Migraine sufferers often avoid triggers and activities thought to precipitate migraine. In line with the fear avoidance model of pain, however, some findings have shown that avoidance can lead to headache disability by reducing pain thresholds and preventing pain habituation.2,3 In addition, psychological factors have been found to have a greater influence on the fear-avoidance cycle than symptoms like headache severity, suggesting that targeting such factors in patients with migraine may improve outcomes.4
In contrast to avoidance-style coping, pain acceptance consists of 2 components: pain willingness — the recognition that pain avoidance efforts tend to be ineffective — and activity engagement, consisting of participation in life activities despite being in pain.5
This study was looking at overweight women in particular with a BMI over 25. There were 126 subjects. They found there was reduced headache disability with acceptance and less disruption there was in their lives. It is limited due to its focus but the idea is that acceptance therapy is beneficial with chronic pain and may very well be with migraines as well.
This is a strategy my psychologist takes. You should engage in life because you will be in pain anyway. You should do all the strategies to manage that pain, but also not avoid interaction, social activities and other things due to pain that will always be there.
I find it a lot more difficult with chronic migraines than say, when I only had fibromyalgia. The Limit is a harder line. You see you can’t exceed your pain limit and push through the pain all the time. For me, that lead to depression and suicidal ideation. Loss of hope. Too much suffering for coping strategies to encompass. For that reason, my pain psychologist acknowledges that working full time is impossible for me. Working part-time is likewise very problematic. When I exceed my pain limits and try to function like that, and fail to function, I cease to want to thrive and exist. Clearly counterproductive to coping. So you have to acknowledge that pain has limits. You can only cope with so much. Only function with so much. Acceptance or not, that is a Hard Line.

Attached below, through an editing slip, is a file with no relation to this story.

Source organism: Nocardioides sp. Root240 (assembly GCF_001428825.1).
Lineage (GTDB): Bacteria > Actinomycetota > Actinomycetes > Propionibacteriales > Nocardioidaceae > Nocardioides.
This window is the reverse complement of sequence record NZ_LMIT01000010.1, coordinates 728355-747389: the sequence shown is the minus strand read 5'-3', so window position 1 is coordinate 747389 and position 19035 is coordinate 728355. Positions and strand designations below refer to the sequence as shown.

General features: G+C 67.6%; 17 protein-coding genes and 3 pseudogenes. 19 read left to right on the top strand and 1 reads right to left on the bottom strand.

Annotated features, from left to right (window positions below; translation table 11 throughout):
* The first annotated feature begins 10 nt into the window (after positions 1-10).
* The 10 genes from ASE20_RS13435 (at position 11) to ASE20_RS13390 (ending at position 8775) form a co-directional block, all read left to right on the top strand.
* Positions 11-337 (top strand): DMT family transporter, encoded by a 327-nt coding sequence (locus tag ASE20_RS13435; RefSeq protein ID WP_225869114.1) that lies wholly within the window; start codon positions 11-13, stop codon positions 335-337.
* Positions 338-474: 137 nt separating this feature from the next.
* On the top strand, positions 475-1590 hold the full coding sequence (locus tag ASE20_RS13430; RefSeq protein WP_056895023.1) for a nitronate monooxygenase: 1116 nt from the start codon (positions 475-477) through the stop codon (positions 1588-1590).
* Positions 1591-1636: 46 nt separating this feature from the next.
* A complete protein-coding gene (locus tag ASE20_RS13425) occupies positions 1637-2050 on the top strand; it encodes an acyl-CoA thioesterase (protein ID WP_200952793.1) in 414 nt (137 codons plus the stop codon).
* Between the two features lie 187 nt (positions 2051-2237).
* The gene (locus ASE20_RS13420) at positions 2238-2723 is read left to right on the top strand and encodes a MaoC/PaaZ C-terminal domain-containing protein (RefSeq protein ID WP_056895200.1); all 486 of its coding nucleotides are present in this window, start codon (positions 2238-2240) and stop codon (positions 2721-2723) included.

But chronic migraines are chronic pain and we do have lives to live. We cannot hide in our cave every time we have a migraine or we would be in there every day. We do have to do things with migraines. Even socialize with them. Do housework with them. Go for walks for exercise with them. Limited errands with them. Just not with pain levels at 8 or above. We are limited by our pain levels and, therefore, the lower functionality that comes with those levels. Likewise, we can be limited by bouts of vertigo, vomiting, and diarrhea. And we can’t push those limits without risking our mental health. In the 6-7 range with have lower functionality and can do limited housework and limited errands and limited socialization. Not on the same day. But we can. It tends to make the pain worse. Aggravates things. Sometimes so much worse you have to leave early, get home as soon as possible, or immediately stop what you are doing.
Acceptable with Fibromyalgia is a lot easier. You pace, moderate and stay within your limits. Rest on flares. Self-care on flares. But the rest of time just ensure you pace, rest when you need to and never exceed you limits. You can live a well-rounded, mellow and careful life. Mind you mine has gotten worse over the years but I still follow this and it works well. Migraines, daily, on top? A lot harder process. Pacing means nothing to migraines. They come on regardless if you pace. Pacing doesn’t prevent the pain from being worse or better. It just is.
So we can have acceptance and try to live our lives within the capcity we have. It is just limited capacity.